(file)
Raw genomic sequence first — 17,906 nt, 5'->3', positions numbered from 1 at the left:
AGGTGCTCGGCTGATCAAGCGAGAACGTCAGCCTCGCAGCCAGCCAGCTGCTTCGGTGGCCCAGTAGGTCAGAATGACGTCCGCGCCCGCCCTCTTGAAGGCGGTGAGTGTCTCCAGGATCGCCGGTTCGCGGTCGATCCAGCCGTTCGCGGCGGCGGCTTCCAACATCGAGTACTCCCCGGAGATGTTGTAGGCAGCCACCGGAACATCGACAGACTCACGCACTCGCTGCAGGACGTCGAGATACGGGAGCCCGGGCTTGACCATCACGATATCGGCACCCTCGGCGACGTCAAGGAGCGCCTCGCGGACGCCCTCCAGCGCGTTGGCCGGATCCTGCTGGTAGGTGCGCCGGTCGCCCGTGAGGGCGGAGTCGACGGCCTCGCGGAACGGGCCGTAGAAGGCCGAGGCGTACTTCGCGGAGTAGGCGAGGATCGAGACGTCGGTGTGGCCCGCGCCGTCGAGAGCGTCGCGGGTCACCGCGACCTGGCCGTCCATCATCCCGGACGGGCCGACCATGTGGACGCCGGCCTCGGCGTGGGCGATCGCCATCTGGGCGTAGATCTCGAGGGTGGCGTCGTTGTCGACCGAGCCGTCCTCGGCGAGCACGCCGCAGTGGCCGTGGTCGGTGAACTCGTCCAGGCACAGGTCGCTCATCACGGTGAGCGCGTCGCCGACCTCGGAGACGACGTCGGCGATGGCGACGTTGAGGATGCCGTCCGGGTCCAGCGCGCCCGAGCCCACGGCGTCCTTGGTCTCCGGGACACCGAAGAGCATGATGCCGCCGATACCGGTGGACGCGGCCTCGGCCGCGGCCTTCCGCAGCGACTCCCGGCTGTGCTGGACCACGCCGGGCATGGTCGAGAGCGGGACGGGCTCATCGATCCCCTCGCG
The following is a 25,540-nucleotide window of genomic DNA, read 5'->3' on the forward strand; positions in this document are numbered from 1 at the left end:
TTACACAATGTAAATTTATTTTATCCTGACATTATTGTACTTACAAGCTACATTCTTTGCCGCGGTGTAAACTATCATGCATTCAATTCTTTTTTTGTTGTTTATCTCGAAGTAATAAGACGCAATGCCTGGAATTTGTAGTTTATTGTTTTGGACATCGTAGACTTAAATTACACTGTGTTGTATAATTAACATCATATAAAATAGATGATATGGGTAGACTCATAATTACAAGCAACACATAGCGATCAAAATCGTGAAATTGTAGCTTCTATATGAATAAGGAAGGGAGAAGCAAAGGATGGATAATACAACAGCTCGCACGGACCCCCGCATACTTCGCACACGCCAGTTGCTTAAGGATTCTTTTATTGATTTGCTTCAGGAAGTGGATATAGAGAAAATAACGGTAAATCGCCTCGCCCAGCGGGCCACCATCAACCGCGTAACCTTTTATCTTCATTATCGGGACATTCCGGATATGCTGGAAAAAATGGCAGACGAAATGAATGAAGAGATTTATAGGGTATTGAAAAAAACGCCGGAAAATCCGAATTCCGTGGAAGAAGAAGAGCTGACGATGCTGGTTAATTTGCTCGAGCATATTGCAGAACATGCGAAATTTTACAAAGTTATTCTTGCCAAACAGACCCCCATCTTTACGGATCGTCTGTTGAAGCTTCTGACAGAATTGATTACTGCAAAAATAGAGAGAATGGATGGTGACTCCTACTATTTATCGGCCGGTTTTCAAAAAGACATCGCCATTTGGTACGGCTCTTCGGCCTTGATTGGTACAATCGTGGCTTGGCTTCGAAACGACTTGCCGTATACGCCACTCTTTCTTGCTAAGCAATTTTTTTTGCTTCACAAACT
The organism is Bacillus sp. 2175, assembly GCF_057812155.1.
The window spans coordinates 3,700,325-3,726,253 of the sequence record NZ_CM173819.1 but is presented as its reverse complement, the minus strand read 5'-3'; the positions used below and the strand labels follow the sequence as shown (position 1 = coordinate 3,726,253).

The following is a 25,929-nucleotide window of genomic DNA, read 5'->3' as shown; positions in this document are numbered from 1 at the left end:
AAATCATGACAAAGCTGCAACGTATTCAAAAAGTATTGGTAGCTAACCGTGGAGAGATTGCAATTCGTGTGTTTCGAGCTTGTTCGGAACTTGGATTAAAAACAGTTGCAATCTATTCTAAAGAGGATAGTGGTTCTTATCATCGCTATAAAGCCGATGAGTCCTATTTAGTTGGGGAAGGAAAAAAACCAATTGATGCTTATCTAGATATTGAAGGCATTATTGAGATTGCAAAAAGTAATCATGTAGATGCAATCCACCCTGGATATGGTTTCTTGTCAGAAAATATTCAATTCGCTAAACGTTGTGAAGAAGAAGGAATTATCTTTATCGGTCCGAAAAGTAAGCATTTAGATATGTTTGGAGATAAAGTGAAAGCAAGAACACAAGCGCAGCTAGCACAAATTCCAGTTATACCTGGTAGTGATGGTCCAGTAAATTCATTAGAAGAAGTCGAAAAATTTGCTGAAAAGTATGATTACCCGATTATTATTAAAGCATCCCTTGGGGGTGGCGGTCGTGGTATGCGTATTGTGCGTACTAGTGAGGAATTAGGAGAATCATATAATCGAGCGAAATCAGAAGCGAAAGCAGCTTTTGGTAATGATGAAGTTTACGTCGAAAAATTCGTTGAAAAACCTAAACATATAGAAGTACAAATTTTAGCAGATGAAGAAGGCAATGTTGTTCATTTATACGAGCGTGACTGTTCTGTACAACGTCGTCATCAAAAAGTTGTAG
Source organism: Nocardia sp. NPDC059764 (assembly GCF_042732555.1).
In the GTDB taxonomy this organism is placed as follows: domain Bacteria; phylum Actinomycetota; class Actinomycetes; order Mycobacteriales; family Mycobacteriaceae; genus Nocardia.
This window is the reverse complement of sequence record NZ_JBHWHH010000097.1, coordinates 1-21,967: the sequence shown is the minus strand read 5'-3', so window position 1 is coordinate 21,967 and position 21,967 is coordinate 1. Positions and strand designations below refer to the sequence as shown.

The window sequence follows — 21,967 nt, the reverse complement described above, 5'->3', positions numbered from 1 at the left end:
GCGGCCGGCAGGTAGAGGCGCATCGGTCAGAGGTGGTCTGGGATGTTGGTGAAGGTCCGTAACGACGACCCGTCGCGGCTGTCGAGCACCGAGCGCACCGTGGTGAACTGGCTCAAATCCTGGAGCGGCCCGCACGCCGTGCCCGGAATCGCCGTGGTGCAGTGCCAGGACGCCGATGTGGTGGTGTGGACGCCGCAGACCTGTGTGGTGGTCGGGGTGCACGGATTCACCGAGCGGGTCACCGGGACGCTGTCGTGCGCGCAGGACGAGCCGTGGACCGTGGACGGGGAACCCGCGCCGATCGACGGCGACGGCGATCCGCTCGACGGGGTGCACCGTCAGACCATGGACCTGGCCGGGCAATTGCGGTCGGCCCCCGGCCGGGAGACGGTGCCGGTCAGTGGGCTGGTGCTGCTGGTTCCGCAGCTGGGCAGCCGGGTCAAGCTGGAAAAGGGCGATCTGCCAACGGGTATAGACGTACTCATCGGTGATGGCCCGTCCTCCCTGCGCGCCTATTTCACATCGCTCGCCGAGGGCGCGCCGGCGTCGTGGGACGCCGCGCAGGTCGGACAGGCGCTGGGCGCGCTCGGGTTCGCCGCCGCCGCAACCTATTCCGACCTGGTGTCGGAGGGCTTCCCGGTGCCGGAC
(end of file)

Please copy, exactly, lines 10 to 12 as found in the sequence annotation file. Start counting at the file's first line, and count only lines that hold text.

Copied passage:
In the GTDB taxonomy this organism is placed as follows: domain Bacteria; phylum Actinomycetota; class Actinomycetes; order Mycobacteriales; family Mycobacteriaceae; genus Nocardia.
This window is the reverse complement of sequence record NZ_JBHWHH010000097.1, coordinates 1-21,967: the sequence shown is the minus strand read 5'-3', so window position 1 is coordinate 21,967 and position 21,967 is coordinate 1. Positions and strand designations below refer to the sequence as shown.

The window sequence follows — 21,967 nt, the reverse complement described above, 5'->3', positions numbered from 1 at the left end: